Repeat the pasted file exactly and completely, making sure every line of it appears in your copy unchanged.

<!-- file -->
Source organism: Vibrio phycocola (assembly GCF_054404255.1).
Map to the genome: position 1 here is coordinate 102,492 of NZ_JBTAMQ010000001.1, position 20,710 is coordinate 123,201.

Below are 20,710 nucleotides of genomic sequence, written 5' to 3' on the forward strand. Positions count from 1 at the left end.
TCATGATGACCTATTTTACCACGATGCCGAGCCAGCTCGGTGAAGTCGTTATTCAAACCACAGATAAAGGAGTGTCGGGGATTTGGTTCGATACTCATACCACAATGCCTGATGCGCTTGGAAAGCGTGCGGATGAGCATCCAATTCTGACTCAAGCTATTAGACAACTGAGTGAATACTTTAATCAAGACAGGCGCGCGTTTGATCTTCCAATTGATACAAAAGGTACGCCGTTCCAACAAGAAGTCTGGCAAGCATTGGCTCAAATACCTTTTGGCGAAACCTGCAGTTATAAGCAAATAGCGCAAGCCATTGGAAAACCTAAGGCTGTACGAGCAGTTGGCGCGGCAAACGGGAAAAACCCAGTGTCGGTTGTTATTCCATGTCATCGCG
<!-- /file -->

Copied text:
Source organism: Vibrio phycocola (assembly GCF_054404255.1).
Map to the genome: position 1 here is coordinate 102,492 of NZ_JBTAMQ010000001.1, position 20,710 is coordinate 123,201.

Below are 20,710 nucleotides of genomic sequence, written 5' to 3' on the forward strand. Positions count from 1 at the left end.
TCATGATGACCTATTTTACCACGATGCCGAGCCAGCTCGGTGAAGTCGTTATTCAAACCACAGATAAAGGAGTGTCGGGGATTTGGTTCGATACTCATACCACAATGCCTGATGCGCTTGGAAAGCGTGCGGATGAGCATCCAATTCTGACTCAAGCTATTAGACAACTGAGTGAATACTTTAATCAAGACAGGCGCGCGTTTGATCTTCCAATTGATACAAAAGGTACGCCGTTCCAACAAGAAGTCTGGCAAGCATTGGCTCAAATACCTTTTGGCGAAACCTGCAGTTATAAGCAAATAGCGCAAGCCATTGGAAAACCTAAGGCTGTACGAGCAGTTGGCGCGGCAAACGGGAAAAACCCAGTGTCGGTTGTTATTCCATGTCATCGCG